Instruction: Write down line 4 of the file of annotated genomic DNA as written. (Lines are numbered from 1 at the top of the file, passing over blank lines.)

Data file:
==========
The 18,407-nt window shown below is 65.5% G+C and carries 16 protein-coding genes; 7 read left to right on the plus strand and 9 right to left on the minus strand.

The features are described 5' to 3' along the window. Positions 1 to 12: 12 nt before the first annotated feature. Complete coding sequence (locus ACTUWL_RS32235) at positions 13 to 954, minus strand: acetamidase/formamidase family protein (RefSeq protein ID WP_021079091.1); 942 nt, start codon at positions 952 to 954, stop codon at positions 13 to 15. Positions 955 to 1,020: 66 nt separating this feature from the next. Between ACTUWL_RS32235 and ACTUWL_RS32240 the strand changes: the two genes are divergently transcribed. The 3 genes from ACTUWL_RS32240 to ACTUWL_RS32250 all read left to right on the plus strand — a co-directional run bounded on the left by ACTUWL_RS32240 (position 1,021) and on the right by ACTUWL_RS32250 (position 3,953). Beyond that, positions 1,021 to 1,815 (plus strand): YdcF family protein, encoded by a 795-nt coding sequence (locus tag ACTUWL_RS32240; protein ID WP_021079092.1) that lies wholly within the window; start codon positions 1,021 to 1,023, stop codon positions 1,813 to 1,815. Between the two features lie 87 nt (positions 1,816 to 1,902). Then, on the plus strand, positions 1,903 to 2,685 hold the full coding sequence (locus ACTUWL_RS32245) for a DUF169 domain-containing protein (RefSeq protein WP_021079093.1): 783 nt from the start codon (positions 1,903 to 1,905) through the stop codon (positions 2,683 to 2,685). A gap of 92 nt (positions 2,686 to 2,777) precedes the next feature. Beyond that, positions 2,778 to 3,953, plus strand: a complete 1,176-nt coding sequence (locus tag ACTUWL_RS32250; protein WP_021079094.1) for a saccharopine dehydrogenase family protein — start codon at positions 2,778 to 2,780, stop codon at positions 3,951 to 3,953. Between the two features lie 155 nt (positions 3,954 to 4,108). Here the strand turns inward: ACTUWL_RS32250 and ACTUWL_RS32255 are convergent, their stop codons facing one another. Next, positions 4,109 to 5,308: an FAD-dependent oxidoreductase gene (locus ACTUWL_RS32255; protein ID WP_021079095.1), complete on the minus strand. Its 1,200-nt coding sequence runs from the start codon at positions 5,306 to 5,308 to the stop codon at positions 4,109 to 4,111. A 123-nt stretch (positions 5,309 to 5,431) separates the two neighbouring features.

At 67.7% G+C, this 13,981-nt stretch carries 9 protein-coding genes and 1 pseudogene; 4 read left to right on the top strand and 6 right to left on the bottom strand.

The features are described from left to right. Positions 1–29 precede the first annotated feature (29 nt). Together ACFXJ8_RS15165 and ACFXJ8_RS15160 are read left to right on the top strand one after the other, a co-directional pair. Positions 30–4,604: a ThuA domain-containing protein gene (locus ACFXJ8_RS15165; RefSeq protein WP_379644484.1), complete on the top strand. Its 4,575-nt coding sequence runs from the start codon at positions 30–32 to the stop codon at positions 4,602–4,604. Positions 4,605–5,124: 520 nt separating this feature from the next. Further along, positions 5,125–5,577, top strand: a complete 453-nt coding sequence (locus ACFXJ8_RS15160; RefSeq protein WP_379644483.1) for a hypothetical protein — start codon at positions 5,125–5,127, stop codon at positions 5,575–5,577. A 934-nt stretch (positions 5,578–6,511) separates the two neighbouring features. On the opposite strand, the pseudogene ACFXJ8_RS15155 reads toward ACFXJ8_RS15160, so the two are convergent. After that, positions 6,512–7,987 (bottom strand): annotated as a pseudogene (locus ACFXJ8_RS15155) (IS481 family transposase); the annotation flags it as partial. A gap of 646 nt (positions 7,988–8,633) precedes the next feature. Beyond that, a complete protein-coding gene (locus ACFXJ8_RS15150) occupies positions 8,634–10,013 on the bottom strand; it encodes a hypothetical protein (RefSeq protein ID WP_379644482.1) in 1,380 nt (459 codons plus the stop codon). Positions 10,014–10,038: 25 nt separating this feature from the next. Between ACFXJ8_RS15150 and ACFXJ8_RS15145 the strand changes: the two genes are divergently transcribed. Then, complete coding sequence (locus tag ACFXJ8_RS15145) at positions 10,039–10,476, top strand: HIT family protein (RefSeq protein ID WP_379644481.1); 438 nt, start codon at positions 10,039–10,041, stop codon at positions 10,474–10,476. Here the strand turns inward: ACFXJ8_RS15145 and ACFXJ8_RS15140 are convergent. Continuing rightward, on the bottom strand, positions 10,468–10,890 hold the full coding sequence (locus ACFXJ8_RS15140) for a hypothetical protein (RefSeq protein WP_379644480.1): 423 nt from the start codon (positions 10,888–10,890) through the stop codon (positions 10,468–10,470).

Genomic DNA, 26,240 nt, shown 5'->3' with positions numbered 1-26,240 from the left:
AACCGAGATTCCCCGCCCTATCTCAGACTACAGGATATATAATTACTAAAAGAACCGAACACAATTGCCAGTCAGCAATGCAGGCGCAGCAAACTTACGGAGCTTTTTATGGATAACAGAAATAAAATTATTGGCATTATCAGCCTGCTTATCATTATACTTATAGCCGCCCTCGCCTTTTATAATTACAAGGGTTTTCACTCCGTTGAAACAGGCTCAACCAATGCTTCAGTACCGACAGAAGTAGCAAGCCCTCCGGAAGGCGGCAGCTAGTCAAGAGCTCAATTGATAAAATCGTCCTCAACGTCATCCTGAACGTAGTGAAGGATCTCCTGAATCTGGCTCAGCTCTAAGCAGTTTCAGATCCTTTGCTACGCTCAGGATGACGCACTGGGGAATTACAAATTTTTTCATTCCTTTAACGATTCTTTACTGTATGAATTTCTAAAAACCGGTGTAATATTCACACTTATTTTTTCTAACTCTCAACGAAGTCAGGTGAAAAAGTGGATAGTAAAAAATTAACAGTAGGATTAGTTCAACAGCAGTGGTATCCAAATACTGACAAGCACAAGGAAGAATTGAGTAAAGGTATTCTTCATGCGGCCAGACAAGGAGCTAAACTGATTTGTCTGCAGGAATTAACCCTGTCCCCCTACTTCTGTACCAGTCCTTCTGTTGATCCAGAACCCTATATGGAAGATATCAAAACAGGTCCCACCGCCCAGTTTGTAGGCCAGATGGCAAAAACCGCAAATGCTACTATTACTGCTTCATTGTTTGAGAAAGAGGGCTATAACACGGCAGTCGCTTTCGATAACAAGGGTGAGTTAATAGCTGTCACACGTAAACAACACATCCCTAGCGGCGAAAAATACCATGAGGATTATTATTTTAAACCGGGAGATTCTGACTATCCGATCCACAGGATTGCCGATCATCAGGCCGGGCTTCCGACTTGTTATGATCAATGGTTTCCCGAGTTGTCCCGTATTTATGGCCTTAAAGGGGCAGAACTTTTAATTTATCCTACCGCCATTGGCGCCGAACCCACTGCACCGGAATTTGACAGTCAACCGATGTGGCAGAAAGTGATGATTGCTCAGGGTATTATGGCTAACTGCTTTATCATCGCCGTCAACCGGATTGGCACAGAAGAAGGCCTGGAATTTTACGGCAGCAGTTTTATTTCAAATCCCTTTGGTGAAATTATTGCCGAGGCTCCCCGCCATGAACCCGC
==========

The features are described from left to right. Positions 1–29 precede the first annotated feature (29 nt). Together ACFXJ8_RS15165 and ACFXJ8_RS15160 are read left to right on the top strand one after the other, a co-directional pair. Positions 30–4,604: a ThuA domain-containing protein gene (locus ACFXJ8_RS15165; RefSeq protein WP_379644484.1), complete on the top strand. Its 4,575-nt coding sequence runs from the start codon at positions 30–32 to the stop codon at positions 4,602–4,604. Positions 4,605–5,124: 520 nt separating this feature from the next. Further along, positions 5,125–5,577, top strand: a complete 453-nt coding sequence (locus ACFXJ8_RS15160; RefSeq protein WP_379644483.1) for a hypothetical protein — start codon at positions 5,125–5,127, stop codon at positions 5,575–5,577. A 934-nt stretch (positions 5,578–6,511) separates the two neighbouring features. On the opposite strand, the pseudogene ACFXJ8_RS15155 reads toward ACFXJ8_RS15160, so the two are convergent. After that, positions 6,512–7,987 (bottom strand): annotated as a pseudogene (locus ACFXJ8_RS15155) (IS481 family transposase); the annotation flags it as partial. A gap of 646 nt (positions 7,988–8,633) precedes the next feature. Beyond that, a complete protein-coding gene (locus ACFXJ8_RS15150) occupies positions 8,634–10,013 on the bottom strand; it encodes a hypothetical protein (RefSeq protein ID WP_379644482.1) in 1,380 nt (459 codons plus the stop codon). Positions 10,014–10,038: 25 nt separating this feature from the next. Between ACFXJ8_RS15150 and ACFXJ8_RS15145 the strand changes: the two genes are divergently transcribed. Then, complete coding sequence (locus tag ACFXJ8_RS15145) at positions 10,039–10,476, top strand: HIT family protein (RefSeq protein ID WP_379644481.1); 438 nt, start codon at positions 10,039–10,041, stop codon at positions 10,474–10,476. Here the strand turns inward: ACFXJ8_RS15145 and ACFXJ8_RS15140 are convergent. Continuing rightward, on the bottom strand, positions 10,468–10,890 hold the full coding sequence (locus ACFXJ8_RS15140) for a hypothetical protein (RefSeq protein WP_379644480.1): 423 nt from the start codon (positions 10,888–10,890) through the stop codon (positions 10,468–10,470).